When the Bush Administration held what has now been declared illegal auctions for gas and oil development, Tim DeChristopher was there to protest. DeChristopher, however, felt that just standing outside wasn’t enough. He went into the auction, got the Bidder 70 number and began bidding. Initially, he thought he would just inflate the prices. That was until he won an auction.
DeChristopher was prosecuted and sentenced to two years in prison. The judge stated that the two years were not for the disruption of what by that point had been declared illegal auctions but for the fact that DeChristopher was unrepentant. It was during the trial that a group of Utahns formed Peaceful Uprising in 2009.
According to the Wayback Machine, peacefuluprising.org was started sometime between March 14, 2009 and July 26, 2009. The group started out raising awareness and funds for the defense in the Dechristopher trial. The website was part of a portal called ManyOne that was an offshoot of Media Wall.
The website changes dramatically between July 26, 2009 and Feb. 12, 2010. It looks like they got a professional web developer who added color and graphics. It changes again between Jan. 29, 2011 and May 10, 2011. The graphics are reduced, but the content looks sleeker. This appears to be the last website redesign.
Peaceful Uprising is a grassroots organization that has ties all over the country. They focus on climate justice and have partnered with environmental groups and actions like Moccasins on the Ground, the Utah Tar Sands Resistance and Canyon Country Rising Tide.
Because of their ties, they use social media extensively. Peaceful Uprising’s Facebook page has over 15,000 likes and the Twitter account has over 6,700 followers. Peaceful Uprising’s strength in social media comes from their relatively youthful membership. They have a couple of people who actually specialize in the use of social media.
The only weakness may be that they are over reliant on social media to accomplish their goals. Mainstream media is a little hesitant to cover anything that does not directly involve DeChristopher. The regular media outlets have also not figured out how to harness the power of the Internet when it comes to web savvy groups. With the web power that Peaceful Uprising can harness, mainstream media would do well to figure out how to get the hits that would come from covering Peace Up.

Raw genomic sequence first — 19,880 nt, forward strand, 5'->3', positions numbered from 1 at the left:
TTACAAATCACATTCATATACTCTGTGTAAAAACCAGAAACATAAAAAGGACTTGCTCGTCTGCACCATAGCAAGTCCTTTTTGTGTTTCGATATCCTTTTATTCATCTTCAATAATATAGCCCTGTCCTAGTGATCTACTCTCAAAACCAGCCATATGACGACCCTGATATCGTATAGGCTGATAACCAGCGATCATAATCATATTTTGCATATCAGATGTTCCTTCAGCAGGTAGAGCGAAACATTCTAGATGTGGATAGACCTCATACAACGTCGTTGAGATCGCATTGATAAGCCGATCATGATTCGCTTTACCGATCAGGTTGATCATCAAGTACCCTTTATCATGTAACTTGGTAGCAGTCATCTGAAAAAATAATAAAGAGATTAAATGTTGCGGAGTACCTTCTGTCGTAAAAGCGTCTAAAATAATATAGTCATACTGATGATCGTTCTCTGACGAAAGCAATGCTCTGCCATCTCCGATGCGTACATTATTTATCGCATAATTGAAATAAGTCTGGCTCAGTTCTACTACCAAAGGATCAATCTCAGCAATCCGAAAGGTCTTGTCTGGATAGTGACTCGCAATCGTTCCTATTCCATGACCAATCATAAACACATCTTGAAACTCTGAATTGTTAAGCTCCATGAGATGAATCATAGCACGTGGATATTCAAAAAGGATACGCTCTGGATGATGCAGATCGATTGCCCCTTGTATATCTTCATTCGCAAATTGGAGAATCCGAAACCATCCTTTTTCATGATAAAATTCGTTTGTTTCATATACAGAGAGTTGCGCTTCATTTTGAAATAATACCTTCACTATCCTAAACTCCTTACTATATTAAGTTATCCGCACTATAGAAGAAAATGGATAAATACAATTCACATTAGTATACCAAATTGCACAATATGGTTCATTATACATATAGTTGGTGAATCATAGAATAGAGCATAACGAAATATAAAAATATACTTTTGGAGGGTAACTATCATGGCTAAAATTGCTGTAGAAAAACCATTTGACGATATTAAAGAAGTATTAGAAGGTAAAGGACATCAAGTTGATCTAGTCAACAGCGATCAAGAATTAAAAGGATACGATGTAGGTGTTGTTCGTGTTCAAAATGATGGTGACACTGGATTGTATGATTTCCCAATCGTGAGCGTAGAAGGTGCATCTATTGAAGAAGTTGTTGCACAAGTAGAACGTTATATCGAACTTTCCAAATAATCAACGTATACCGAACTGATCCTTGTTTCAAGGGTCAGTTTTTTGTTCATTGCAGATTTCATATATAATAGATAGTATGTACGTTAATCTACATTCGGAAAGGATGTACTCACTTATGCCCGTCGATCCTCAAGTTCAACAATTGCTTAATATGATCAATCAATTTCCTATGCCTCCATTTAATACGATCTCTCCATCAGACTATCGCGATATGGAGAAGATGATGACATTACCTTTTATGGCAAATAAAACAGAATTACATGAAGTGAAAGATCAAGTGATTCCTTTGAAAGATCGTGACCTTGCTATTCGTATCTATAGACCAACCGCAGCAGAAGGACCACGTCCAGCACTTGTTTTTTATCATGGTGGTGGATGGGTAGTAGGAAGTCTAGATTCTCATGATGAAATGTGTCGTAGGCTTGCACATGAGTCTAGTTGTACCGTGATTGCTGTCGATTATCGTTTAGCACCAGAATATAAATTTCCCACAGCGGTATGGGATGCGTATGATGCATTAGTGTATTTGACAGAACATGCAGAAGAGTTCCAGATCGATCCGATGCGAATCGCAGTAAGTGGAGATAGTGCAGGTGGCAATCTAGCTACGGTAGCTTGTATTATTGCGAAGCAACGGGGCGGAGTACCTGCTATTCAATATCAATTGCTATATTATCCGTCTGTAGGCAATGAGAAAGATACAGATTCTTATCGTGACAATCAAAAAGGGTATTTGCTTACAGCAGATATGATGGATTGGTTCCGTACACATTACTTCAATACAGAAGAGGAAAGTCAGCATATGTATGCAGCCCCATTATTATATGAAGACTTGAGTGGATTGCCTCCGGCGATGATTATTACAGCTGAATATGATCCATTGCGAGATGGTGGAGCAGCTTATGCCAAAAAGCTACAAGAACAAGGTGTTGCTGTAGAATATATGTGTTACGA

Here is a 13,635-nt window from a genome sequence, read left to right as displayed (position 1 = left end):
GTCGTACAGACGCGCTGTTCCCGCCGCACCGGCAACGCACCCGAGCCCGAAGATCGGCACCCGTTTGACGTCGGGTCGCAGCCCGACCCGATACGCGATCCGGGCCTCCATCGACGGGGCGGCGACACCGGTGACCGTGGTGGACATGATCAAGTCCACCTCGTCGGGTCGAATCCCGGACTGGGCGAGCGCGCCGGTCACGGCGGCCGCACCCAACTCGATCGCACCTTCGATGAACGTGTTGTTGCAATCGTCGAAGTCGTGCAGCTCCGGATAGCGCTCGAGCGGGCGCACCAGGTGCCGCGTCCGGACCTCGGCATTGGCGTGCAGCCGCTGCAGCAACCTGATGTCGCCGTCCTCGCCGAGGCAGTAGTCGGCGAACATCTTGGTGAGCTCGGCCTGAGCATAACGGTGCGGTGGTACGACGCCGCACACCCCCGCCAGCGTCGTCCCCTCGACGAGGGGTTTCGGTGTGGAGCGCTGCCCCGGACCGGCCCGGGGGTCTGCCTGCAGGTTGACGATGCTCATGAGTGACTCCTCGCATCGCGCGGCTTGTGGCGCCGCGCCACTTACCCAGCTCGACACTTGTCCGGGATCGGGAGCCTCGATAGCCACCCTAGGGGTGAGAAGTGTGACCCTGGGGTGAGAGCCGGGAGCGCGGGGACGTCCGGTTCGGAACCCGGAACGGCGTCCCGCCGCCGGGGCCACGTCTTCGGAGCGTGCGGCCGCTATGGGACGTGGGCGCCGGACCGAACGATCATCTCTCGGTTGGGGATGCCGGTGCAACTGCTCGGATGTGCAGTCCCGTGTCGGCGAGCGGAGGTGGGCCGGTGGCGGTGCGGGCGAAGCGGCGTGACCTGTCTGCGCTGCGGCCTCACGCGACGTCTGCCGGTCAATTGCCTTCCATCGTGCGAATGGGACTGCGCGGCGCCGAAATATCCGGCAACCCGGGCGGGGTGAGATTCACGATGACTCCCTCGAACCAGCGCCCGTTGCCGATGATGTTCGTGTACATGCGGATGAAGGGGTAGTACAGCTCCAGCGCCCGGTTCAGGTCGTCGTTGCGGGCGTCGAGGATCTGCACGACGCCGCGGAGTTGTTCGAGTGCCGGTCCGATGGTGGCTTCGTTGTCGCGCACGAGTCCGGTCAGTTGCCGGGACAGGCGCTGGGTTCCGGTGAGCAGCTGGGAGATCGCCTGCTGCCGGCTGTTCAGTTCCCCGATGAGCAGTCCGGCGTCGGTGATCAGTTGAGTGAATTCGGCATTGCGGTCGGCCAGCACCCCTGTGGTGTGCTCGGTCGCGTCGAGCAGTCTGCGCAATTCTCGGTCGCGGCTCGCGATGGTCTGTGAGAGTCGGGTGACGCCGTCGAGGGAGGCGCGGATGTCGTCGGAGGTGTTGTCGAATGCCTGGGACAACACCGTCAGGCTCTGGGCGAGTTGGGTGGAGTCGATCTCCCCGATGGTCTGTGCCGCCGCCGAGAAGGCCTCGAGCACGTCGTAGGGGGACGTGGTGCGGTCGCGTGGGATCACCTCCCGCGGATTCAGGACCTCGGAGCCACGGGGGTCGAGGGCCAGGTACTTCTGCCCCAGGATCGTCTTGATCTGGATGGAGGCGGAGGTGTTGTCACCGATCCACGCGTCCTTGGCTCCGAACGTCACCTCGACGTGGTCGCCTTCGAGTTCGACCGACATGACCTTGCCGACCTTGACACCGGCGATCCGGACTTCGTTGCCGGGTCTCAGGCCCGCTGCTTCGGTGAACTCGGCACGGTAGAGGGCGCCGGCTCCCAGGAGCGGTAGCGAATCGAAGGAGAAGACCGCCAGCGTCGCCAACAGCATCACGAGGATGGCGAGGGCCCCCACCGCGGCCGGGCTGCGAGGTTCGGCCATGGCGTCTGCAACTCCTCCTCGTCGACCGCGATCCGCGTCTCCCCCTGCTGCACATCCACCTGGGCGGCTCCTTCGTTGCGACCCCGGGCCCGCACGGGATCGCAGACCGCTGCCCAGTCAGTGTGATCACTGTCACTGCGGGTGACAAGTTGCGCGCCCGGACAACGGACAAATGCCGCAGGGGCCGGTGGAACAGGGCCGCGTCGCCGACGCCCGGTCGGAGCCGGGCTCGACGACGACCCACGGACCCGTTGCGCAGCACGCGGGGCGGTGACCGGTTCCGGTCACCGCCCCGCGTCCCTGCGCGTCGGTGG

Peace Up uses Twitter most frequently with Facebook a distant second. Both feeds are tied to their web page. Facebook had two updates on Oct.11, 2013 and one update on Oct. 14 while Twitter had about 20 updates on Oct. 11 and two on Oct. 14. The Blog was last updated on Sep. 24 and the YouTube channel had its last upload about two months ago.
The website, Facebook and Twitter are linked to several sources including allies, news stories and editorials.
Peace Up uses a consensus form of government, so that while one person may do a majority of the work in an area, there are many people who are responsible for the content of the actions that they take. I know that in the past, Jake Hanson has been a big part of the social media presence that Peace Up has forged, but I also know that they have had trainings for others in the organization. Hanson moved to Colorado for a season to learn at the Transition Lab.
Unfortunately, the important work that Peace Up is doing often gets overshadowed by those things that are popular, cheap and easy to cover. Media conglomerates who could afford to cover events and actions taken by Peaceful Uprising would rather save their money and report on the latest Miley Cyrus scandal or Kardashian calamity.
The only real failing comes on both sides. Peace Up has not been able to convey its messages in such a way that it draws interest from the media, especially in a red state like Utah, and the media has not been able to see a way to make covering stories about Peaceful Uprising profitable.